This thread is to help with our power pod woes to those who wish to try it for our beloved swappable airframes. If it is something you gravitate to because you think its a good idea then try it out and post here to provide feedback to others. If you think it's a bad idea, still try it and post your feedback and opinions here. It's just an idea we all can learn from albeit a positive or a negative to move forward with the idea machine. I watched a build vid from @nerdnic on his P-39 and noticed he used BBQ skewers in a way I hadn't seen before, he frenched in some sections of skewers around his battery hatch for strength and durability, knowing people are going to be handling this area a lot. So i played around with BBQ skewers in creative ways on my builds to see where it could go, my Baby Blender and Speedster Biplane both use skewers for wing struts and cabanes, and recently as control rods. Now i have integrated them into the power pod and I am super impressed. Check it out:
20190820_134201.jpg 20190820_140050.jpg
We all know what this is, comes with every standard size planes set of plans or SBK. And if you look closely you can probably guess where I am going with this. To help alleviate the delaminating paper issue i am extending the sides up a half inch to peel the foam from the paper, glue and wrap it over the edges to the inside of the pod, excluding the tabs, (mostly because I haven't got that one quite worked out yet), simple so far. The plan also says to do an A fold to form up the sides, which is what we are doing dimensionally but there is a twist, the cavities cut for the A fold are moved in toward the center of the bottom plate an 1/8" and fully cut out to a 1/4" in width, 1/8" on the bottom plate and 1/8" on the side cheek side, split half and half. This new channel now will house a BBQ skewer running the full length of the pod front to back once folded 90 degrees. Now you will want to dry fit this a few time on a scrap piece of FB to adjust for the diameter of the skewers you are using, I have bought skewers of different sizes so double check what you have on hand and how it fits, and if not, adjust the width of the channel you cut and remove. A full 1/4" worked for what I had. They should fit in as so:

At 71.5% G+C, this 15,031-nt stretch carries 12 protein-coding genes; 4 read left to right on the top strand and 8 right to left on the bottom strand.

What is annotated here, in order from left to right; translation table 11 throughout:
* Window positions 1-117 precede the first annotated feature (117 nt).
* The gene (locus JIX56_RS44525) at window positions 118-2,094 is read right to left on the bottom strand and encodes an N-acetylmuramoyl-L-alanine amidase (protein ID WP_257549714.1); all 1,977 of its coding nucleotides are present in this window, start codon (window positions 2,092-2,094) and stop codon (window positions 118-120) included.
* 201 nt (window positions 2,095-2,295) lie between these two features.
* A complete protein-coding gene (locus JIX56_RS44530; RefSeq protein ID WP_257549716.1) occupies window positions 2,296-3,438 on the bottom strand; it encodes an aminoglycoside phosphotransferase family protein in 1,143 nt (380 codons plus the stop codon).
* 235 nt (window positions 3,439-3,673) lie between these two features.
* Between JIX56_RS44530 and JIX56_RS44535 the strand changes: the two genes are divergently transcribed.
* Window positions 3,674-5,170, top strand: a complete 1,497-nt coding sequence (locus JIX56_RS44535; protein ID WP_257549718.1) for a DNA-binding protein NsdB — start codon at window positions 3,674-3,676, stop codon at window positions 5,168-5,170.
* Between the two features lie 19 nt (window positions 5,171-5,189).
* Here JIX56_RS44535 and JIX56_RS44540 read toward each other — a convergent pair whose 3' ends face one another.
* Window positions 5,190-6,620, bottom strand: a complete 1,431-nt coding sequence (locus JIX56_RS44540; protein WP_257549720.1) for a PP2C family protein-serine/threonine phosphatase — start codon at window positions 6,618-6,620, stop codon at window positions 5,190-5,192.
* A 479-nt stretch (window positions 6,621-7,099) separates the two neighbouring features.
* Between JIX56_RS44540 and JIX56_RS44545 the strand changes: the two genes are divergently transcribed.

BACK
20190820_142027.jpg
FRONT
20190820_142017.jpg
Here it is apparent that the skewers are fully sunk into the corners and surrounded in HG, now remember to dry fit this a few times before the gluing, you may have to work the side cheeks up a few times to get the foam to form into the diameter of the skewers. I had to, there was some tension to get the sides 90 degrees to the bottom plate so there was a little work to do. And on the top rail there are skewers that extend back to just the front of the first tab. For that i cut out an extra 3/16" for the paper to wrap over and down on the inside of the pod and maintain the proper wall height. Advantages... the corners and top edges are more resistant to twisting and bowing from handling, frames in the FB which is laterally weak by design, and most importantly, once the firewall is glued and taped on, any hits it takes from crashes, the energy is now transferred and distributed into the skewers and the whole body of the power pod instead of being localized to just the front inch or two. Disadvantages... adds a little more weight to the pod, how much exactly I am not sure of, around the same weight as just 2.5 BBQ skewers, and the build time is increased somewhat, depending on how many of these you have built before.